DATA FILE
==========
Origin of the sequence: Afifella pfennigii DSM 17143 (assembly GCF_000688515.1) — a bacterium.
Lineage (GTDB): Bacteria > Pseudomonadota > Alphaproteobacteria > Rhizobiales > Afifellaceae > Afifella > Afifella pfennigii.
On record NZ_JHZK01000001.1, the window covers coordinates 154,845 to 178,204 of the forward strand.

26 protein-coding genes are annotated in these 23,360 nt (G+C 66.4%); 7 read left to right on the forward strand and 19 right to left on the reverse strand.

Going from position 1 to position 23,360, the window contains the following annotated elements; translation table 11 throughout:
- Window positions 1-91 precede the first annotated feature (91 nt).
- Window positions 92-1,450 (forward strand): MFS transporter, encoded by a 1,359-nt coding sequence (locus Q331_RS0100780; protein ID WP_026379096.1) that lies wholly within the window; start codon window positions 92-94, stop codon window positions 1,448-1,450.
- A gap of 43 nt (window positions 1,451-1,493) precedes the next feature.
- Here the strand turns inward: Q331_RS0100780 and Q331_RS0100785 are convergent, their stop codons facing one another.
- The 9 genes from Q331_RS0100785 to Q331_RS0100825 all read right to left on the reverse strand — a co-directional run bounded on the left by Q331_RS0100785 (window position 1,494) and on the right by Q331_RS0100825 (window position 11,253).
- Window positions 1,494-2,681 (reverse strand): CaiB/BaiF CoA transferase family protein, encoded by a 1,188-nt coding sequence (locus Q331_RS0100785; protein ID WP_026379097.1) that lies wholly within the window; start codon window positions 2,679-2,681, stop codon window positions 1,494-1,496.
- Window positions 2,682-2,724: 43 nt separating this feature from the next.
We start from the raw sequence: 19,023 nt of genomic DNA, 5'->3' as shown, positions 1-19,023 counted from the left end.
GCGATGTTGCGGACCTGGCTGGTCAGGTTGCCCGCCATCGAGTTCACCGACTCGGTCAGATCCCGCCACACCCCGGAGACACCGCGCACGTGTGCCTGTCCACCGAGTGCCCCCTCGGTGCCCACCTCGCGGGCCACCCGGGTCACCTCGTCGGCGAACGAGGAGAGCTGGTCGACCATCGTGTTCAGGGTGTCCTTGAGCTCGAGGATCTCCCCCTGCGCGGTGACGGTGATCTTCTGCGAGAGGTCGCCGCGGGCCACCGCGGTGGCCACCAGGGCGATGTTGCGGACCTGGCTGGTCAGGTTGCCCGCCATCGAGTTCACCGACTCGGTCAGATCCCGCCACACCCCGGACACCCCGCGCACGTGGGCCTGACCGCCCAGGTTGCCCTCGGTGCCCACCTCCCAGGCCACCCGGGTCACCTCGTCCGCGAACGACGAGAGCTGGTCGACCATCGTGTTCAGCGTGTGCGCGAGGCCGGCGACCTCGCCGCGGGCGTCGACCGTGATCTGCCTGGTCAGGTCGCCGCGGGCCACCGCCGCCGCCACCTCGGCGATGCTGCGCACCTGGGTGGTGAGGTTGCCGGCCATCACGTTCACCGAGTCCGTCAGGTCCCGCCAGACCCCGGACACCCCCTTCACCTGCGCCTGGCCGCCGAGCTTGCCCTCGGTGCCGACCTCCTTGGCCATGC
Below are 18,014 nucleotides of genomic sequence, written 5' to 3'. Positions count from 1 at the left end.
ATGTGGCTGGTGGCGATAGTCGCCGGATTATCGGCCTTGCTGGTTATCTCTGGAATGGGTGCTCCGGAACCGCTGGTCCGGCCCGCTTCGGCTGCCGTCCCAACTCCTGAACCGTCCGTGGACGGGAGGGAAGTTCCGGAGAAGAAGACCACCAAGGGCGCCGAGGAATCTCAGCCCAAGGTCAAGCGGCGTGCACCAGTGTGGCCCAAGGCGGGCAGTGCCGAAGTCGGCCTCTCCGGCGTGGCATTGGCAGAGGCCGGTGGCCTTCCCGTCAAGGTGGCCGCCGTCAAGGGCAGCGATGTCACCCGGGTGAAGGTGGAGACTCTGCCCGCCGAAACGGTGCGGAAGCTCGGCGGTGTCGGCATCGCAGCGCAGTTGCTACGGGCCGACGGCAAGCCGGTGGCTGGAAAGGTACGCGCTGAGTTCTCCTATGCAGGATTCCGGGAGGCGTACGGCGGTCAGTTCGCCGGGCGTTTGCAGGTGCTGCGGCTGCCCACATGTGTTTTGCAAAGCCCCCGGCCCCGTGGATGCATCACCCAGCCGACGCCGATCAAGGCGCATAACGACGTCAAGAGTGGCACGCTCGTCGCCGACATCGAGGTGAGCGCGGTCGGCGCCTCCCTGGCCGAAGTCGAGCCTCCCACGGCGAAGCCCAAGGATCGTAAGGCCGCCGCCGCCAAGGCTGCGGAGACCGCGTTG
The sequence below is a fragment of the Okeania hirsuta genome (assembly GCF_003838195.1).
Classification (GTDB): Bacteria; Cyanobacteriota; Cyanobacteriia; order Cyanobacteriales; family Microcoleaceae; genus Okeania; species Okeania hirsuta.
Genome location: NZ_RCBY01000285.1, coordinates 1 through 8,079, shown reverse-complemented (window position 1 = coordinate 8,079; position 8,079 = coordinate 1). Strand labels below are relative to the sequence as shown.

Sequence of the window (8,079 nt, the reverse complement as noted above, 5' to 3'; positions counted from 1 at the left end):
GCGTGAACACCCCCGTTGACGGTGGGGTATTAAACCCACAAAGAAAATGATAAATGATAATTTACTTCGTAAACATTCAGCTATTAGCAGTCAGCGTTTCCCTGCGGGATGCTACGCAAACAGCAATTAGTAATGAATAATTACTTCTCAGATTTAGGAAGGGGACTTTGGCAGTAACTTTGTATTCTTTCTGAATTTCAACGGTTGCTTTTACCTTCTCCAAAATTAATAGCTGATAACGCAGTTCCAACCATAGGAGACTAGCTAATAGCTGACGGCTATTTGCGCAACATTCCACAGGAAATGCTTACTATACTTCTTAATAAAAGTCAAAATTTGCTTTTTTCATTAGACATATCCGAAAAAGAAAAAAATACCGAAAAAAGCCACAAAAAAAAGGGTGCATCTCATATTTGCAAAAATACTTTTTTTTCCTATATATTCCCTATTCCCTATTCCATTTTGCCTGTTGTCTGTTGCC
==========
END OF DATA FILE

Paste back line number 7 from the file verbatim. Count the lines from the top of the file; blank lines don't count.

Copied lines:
- Window positions 92-1,450 (forward strand): MFS transporter, encoded by a 1,359-nt coding sequence (locus Q331_RS0100780; protein ID WP_026379096.1) that lies wholly within the window; start codon window positions 92-94, stop codon window positions 1,448-1,450.